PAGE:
Losantiville Country Club hosted unprofitable nonmember events for many years, consistently using those losses to avoid paying tax on its investment income. Because the Internal Revenue Service determined that Losantiville did not hold nonmember events for the primary purpose of making a profit, the club could not offset its income from investments with losses from those nonmember activities. Invalidating those deductions resulted in Losantiville having underpaid tax on its unrelated business income between 2010 and 2012. Plus, the IRS imposed accuracy-related penalties. On appeal, the Tax Court upheld this determination, reasoning that Losantiville did not intend to profit from its nonmember events. Finding no reversible error in that decision, the Sixth Circuit affirmed. View "Losantiville Country Club v. Comm'r of Internal Revenue" on Justia Law
Detroit Medical Center consists of several not-for-profit hospitals incorporated under Michigan law. The Center overpaid its taxes, entitling it to a refund plus interest. Under the Internal Revenue Code, “corporations” receive lower interest rates on such refunds (the federal short-term interest rate plus as little as 0.5%) than other taxpayers (the federal short-term interest rate plus 3%), 26 U.S.C. 6621(a)(1). The IRS rejected the Center’s claim that, as a not-for-profit corporation, it should not be treated as a corporation and should be eligible for the higher interest rate, increasing its refund by $9.1 million. The district court and Sixth Circuit affirmed, reasoning that a nonprofit entity incorporated under state law amounts to a corporation, and that the Code contains no indication to the contrary. View "United States v. Detroit Medical Center" on Justia Law
The Authority was formed under Ga. Code 46-4-82(a) to provide member municipalities with natural gas. It operates as a non-profit, distributing profits and losses to member municipalities: 64 in Georgia, two in Tennessee, 12 in other states. It pays its own operating expenses and judgments; it is exempt from state laws on financing and investment for state entities and has discretion over accumulation, investment, and management of its funds. It sets its governance rules; members elect leaders from among member municipalities. Smyrna, Tennessee has obtained gas from the Authority since 2000, using a pipeline that does not run through Georgia. The Authority entered a multi-year “hedge” contract for gas acquisition, setting price and volume through 2014, and passed the costs on. The market price of natural gas then fell due to increased hydraulic fracturing (fracking), but Smyrna was still paying the higher price. Smyrna sued for breach of contract, violations of the Tennessee Consumer Protection Act, breach of fiduciary duty, and unjust enrichment. The district court denied the Authority’s motion to dismiss based on sovereign immunity under Georgia law and the Eleventh Amendment. The Sixth Circuit affirmed, stating that the Authority’s claim that any entity referred to as a state “instrumentality” in a Georgia statute is entitled to state-law sovereign immunity “requires quite a stretch of the imagination.” View "Town of Smyrna, TN v. Mun. Gas Auth. of GA" on Justia Law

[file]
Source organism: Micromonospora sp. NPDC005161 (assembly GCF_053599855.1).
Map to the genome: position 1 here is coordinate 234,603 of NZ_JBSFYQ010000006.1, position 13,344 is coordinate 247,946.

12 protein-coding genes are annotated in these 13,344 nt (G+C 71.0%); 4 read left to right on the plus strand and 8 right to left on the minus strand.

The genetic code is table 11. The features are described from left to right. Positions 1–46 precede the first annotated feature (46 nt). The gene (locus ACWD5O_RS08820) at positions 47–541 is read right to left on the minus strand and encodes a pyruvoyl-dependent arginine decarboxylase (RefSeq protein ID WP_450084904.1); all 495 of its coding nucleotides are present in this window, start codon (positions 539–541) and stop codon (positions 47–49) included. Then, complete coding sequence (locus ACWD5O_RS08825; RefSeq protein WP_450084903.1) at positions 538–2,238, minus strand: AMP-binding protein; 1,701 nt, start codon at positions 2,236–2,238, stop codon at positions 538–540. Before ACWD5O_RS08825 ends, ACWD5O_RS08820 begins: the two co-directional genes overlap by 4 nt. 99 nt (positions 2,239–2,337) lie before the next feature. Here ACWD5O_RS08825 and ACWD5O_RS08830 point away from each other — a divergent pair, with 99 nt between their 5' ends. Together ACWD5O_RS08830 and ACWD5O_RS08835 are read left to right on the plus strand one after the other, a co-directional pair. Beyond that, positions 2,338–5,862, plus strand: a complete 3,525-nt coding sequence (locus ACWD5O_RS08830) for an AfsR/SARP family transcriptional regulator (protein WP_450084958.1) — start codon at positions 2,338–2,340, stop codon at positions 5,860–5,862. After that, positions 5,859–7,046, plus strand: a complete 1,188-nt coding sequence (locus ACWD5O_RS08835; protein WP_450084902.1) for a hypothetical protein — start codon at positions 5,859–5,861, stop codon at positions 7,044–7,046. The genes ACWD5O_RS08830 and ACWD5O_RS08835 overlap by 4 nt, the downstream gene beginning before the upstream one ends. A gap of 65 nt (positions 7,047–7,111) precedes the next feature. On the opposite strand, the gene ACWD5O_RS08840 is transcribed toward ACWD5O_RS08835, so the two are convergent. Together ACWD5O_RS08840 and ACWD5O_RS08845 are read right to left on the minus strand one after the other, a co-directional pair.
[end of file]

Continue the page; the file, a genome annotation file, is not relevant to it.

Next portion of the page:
Posted in: Contracts, Energy, Oil & Gas Law, Government & Administrative Law, Government Contracts, Non-Profit Corporations, U.S. 6th Circuit Court of Appeals
Plaintiff is a non-profit, member-owned, water company serving rural areas of Ross County, Ohio. To finance its system, plaintiff borrowed nearly $10.6 million from the USDA. The disputed area of the county includes properties served by the city and properties served by plaintiff. Each has objected to the other's extension of new lines to the area. The district court granted plaintiff summary judgment, finding that the company is protected under the Agriculture Act, 7 U.S.C. 1926(b)(2), based on its obligations under the USDA contract, had a legal right to serve the area under a contract with the county, and did not have unclean hands. The Sixth Circuit affirmed.
Posted in: Government Contracts, Non-Profit Corporations, Real Estate & Property Law, U.S. 6th Circuit Court of Appeals, Utilities Law